MHI’s move clears the way for Embraer to have a monopoly in the regional jet space. Unless—unless MHI restarts the SpaceJet program on its own or partners with another company to make a commitment to developing a new airliner.
LNA noted when the Boeing-Embraer joint venture collapsed that this presented opportunities for MHI and Boeing to renew and expand their previous relationship for the MRJ program. Here are some possibilities facing MHI.
By Scott Hamilton
May 25, 2020, © Leeham News: Mitsubishi Heavy Industries (MHI) surprising retreat from its SpaceJet regional airliner program is the best news in months for beleaguered Embraer.
This takes pressure off the Brazilian manufacturer and gives it time to regroup after Boeing jilted it at the alter by walking away from a proposed joint venture.
MHI’s actions leave Embraer with a monopoly in the 76-100 seat arena vs new airplanes. The M90 SpaceJet is not a viable competitor to the E175-E1 or the struggling E175-E2. Embraer’s competition will be its own used jets, plus used Bombardier CRJ-700/900s.
By the Leeham News staff
May 6, 2020, © Leeham News: Mitsubishi Heavy Industries announced May 7 (Tokyo time) that it will close the acquisition of the Bombardier CRJ program June 1.
Production of the CRJ was to end this summer. The COVID crisis effectively terminates the program now. But the CRJ itself wasn’t the reason MHI bought the program, for US$500m. The attraction was the built-in global product support system for the CRJ that will transition to the M100 SpaceJet. It also provides a new revenue/profit stream as MHI enters the global RJ market.
Along with it, as icing on the cake, is acquisition of Bombardier’s sales team, infrastructure and other assets.
It would take years for MHI and Mitsubishi Aircraft Corp. (MITAC) to establish its own product support system.
With the collapse of the Boeing-Embraer joint venture, MITAC can reinvigorate and strengthen its relationship with Boeing.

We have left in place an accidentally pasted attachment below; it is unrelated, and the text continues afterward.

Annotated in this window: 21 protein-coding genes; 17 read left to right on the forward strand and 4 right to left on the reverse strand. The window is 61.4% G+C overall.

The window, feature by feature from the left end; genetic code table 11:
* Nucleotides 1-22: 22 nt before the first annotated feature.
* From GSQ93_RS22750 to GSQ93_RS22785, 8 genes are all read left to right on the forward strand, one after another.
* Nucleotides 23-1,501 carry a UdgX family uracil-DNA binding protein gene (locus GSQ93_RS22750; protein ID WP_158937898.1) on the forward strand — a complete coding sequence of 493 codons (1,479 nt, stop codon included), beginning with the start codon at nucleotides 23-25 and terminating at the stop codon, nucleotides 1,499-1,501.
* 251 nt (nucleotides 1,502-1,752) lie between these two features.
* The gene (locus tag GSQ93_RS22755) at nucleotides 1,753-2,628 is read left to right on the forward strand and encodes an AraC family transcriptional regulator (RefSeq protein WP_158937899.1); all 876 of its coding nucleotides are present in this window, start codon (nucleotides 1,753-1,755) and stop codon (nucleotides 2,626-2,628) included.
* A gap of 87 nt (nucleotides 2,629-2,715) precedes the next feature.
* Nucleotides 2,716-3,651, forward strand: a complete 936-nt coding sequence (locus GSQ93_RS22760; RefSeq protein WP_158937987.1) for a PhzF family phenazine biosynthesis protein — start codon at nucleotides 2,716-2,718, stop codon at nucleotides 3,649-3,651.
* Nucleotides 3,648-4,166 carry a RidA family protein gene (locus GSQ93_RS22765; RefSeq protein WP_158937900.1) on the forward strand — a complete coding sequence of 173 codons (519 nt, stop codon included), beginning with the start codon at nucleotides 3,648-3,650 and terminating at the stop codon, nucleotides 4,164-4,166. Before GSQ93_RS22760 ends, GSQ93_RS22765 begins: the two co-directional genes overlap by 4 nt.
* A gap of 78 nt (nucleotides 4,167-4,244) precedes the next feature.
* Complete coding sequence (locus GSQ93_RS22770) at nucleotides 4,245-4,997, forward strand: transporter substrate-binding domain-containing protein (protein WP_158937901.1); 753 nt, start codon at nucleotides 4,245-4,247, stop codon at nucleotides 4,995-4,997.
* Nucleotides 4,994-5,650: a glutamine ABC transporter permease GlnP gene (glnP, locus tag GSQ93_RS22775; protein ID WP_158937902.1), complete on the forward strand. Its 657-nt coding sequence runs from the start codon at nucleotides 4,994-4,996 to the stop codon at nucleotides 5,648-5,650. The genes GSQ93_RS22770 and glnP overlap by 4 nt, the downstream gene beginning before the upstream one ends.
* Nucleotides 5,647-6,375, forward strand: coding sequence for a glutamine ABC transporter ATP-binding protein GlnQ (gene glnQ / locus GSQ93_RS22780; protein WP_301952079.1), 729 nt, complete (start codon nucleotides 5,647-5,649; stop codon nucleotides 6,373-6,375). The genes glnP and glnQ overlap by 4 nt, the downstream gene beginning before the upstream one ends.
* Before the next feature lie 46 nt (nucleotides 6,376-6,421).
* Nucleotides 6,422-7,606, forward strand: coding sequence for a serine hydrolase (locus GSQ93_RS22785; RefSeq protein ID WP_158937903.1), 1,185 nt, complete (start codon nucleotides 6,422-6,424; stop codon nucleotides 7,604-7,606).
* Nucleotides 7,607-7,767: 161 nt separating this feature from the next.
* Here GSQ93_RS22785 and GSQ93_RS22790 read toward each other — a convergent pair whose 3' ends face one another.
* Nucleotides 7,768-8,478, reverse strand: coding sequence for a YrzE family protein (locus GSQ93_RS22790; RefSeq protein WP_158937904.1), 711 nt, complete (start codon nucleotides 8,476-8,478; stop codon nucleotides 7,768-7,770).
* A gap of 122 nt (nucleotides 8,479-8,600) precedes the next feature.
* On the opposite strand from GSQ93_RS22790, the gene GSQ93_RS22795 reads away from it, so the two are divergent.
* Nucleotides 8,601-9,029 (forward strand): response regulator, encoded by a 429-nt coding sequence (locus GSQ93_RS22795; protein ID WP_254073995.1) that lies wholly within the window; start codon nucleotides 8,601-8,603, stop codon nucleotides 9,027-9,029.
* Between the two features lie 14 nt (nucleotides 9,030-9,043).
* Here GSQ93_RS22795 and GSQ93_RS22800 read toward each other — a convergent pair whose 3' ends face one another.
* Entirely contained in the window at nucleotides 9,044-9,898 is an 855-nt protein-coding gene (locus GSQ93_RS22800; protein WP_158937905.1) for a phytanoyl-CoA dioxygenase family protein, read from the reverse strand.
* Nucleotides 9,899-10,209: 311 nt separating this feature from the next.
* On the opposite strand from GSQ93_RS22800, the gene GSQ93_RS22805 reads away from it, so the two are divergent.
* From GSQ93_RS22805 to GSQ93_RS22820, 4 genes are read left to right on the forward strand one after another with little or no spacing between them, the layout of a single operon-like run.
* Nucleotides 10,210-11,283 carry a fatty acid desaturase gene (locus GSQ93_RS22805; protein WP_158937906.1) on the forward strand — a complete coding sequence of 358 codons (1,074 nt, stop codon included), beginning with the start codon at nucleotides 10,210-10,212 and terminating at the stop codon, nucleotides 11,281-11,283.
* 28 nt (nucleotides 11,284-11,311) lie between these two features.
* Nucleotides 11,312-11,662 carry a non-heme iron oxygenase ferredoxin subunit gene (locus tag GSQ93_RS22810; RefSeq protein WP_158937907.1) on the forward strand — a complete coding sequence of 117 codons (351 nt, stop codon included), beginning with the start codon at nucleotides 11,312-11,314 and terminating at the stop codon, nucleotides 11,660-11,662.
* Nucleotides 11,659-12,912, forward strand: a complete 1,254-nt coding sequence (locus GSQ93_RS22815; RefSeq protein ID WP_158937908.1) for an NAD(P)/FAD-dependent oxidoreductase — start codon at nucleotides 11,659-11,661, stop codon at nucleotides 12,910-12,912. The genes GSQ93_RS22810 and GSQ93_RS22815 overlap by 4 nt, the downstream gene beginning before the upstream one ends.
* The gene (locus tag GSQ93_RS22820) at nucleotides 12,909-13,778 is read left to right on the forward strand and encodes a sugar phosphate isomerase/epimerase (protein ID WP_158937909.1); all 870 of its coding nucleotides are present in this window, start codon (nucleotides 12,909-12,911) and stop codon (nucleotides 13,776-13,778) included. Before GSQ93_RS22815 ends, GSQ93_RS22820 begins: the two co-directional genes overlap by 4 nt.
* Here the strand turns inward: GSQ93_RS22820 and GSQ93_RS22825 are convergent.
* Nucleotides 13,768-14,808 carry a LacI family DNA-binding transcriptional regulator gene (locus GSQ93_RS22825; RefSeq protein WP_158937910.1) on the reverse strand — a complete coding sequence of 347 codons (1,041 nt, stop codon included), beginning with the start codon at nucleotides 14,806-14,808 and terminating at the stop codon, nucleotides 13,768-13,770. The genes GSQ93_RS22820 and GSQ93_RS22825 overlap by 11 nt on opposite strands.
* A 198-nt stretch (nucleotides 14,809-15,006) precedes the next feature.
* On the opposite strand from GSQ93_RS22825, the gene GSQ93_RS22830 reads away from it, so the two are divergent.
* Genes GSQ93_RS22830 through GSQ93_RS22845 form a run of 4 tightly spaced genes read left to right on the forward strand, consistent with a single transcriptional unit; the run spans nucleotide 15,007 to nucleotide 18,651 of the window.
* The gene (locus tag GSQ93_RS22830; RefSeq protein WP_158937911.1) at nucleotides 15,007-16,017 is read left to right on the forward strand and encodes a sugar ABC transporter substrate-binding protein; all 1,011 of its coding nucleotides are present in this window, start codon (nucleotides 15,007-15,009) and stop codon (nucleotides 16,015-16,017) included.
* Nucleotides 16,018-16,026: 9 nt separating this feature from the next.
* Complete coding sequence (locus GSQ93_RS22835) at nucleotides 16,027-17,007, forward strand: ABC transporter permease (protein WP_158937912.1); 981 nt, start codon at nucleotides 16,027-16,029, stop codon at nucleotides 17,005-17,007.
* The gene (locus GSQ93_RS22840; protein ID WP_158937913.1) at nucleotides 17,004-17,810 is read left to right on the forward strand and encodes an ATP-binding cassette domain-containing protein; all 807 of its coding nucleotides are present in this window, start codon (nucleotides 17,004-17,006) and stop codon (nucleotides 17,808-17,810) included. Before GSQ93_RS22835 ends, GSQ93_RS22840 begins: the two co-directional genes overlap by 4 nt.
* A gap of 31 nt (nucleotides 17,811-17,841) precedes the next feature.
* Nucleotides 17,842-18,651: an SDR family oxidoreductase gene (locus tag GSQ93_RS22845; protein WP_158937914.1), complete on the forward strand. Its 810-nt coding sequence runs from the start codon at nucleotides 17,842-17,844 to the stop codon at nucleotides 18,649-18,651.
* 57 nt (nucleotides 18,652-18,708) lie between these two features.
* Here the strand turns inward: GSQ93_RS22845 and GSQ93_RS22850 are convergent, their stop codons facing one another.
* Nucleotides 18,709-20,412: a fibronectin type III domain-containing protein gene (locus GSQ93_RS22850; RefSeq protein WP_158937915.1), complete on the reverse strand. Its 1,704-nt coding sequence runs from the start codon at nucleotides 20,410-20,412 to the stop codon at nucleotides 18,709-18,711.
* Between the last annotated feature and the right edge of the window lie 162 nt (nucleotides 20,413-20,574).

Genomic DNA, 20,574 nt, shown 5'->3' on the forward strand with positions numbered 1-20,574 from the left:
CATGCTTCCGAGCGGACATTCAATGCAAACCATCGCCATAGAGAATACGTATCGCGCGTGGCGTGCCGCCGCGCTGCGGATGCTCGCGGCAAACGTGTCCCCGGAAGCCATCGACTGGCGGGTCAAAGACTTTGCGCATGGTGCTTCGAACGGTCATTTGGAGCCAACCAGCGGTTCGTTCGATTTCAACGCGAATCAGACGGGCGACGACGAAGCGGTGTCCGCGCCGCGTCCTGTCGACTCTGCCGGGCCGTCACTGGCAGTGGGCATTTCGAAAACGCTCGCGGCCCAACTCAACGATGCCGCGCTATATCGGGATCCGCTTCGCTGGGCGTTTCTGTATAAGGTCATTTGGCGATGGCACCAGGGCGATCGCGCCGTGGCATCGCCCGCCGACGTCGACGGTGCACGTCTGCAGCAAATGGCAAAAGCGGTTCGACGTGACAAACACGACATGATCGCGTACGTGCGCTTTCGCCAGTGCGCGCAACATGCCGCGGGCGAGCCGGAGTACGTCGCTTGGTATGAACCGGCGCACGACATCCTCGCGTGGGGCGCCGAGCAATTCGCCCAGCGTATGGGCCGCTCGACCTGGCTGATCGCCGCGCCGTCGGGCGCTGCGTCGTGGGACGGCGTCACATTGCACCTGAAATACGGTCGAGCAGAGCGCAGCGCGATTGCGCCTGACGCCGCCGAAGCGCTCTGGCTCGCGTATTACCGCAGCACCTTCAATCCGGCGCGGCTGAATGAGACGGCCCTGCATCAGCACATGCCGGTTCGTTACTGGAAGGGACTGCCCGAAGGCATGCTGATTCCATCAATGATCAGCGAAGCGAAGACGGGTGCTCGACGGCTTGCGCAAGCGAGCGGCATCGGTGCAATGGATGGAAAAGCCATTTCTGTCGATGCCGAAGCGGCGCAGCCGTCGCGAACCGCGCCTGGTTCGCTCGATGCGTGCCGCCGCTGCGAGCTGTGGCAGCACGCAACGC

Embraer, which said it needed the Boeing JV to compete in the future with Airbus against the A220, increasingly faces higher risks as MITAC and MHI evolve the CRJ product support system and potentially strengthens the Boeing relationship.
MHI also announced that it will immediately write down the $500m acquisition by ¥50bn- ¥ 70bn ($470m-$656m).
May 4, 2020, © Leeham News: The global airline industry is on the cusp of a fundamental restructuring that will be painful, and painfully long.
A few airlines already ceased operations.
Several others are on the brink of filing for bankruptcy—among them Lufthansa and Virgin Atlantic, brand names that aren’t normally at the top of an endangered list.
A shake-out in Europe was already underway before the COVID-19 crisis erupted. The inevitable shake-out in Asia hadn’t yet begun.
Fleet rationalization among legacy carriers will occur at rapid-fire speed. And some carriers now have the opportunity to shed unprofitable routes that were maintained for market share.
It’s going to be an ugly process, though.
April 29, 2020, © Leeham News: Airbus presented its results for the first quarter of 2020 today. In the accompanying news conference, Airbus CEO Guillaume Faury said, “we are facing the gravest crisis in our industry’s history,” and the company is implementing several measures to secure Airbus’ future.
World travel has disappeared, and new airliner deliveries will be down for years. Production of Airbus commercial aircraft is cut with one third, but this will be adapted as actual demand evolves, with the next adjustment expected in June.
April 27, 2020, © Leeham News: There is a great line in the movie, The Untouchables. Sean Connery’s character tells an assassin that he’s bringing a knife to a gunfight.
In the movie, the assassin lured Connery into a trap. Connery was gunned down by a machine gun. But don’t expect Boeing to be lured into any trap by Embraer.
Boeing doesn’t pull a move like this without thinking through all the possibilities. It may muff the thought process, as will be noted below, but it does think through alternatives.